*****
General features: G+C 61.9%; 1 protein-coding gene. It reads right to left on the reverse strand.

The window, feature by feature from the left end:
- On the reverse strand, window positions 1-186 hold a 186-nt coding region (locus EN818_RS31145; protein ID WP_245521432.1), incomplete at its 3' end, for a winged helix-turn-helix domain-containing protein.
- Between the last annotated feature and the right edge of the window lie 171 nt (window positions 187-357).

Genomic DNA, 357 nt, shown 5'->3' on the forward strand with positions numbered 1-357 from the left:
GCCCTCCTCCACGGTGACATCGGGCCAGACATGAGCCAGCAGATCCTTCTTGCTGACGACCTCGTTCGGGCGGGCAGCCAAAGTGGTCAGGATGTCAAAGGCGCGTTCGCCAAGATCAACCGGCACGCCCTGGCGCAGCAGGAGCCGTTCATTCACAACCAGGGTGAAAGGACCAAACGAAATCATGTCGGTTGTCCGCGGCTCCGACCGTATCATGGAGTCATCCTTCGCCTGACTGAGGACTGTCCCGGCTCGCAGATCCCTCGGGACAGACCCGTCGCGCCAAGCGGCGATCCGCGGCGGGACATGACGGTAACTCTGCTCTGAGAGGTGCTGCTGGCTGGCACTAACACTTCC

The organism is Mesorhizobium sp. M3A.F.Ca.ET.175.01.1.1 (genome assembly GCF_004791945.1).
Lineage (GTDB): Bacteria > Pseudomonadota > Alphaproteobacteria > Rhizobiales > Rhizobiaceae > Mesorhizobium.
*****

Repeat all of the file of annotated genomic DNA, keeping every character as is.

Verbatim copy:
General features: G+C 61.9%; 1 protein-coding gene. It reads right to left on the reverse strand.

The window, feature by feature from the left end:
- On the reverse strand, window positions 1-186 hold a 186-nt coding region (locus EN818_RS31145; protein ID WP_245521432.1), incomplete at its 3' end, for a winged helix-turn-helix domain-containing protein.
- Between the last annotated feature and the right edge of the window lie 171 nt (window positions 187-357).

Genomic DNA, 357 nt, shown 5'->3' on the forward strand with positions numbered 1-357 from the left:
GCCCTCCTCCACGGTGACATCGGGCCAGACATGAGCCAGCAGATCCTTCTTGCTGACGACCTCGTTCGGGCGGGCAGCCAAAGTGGTCAGGATGTCAAAGGCGCGTTCGCCAAGATCAACCGGCACGCCCTGGCGCAGCAGGAGCCGTTCATTCACAACCAGGGTGAAAGGACCAAACGAAATCATGTCGGTTGTCCGCGGCTCCGACCGTATCATGGAGTCATCCTTCGCCTGACTGAGGACTGTCCCGGCTCGCAGATCCCTCGGGACAGACCCGTCGCGCCAAGCGGCGATCCGCGGCGGGACATGACGGTAACTCTGCTCTGAGAGGTGCTGCTGGCTGGCACTAACACTTCC

The organism is Mesorhizobium sp. M3A.F.Ca.ET.175.01.1.1 (genome assembly GCF_004791945.1).
Lineage (GTDB): Bacteria > Pseudomonadota > Alphaproteobacteria > Rhizobiales > Rhizobiaceae > Mesorhizobium.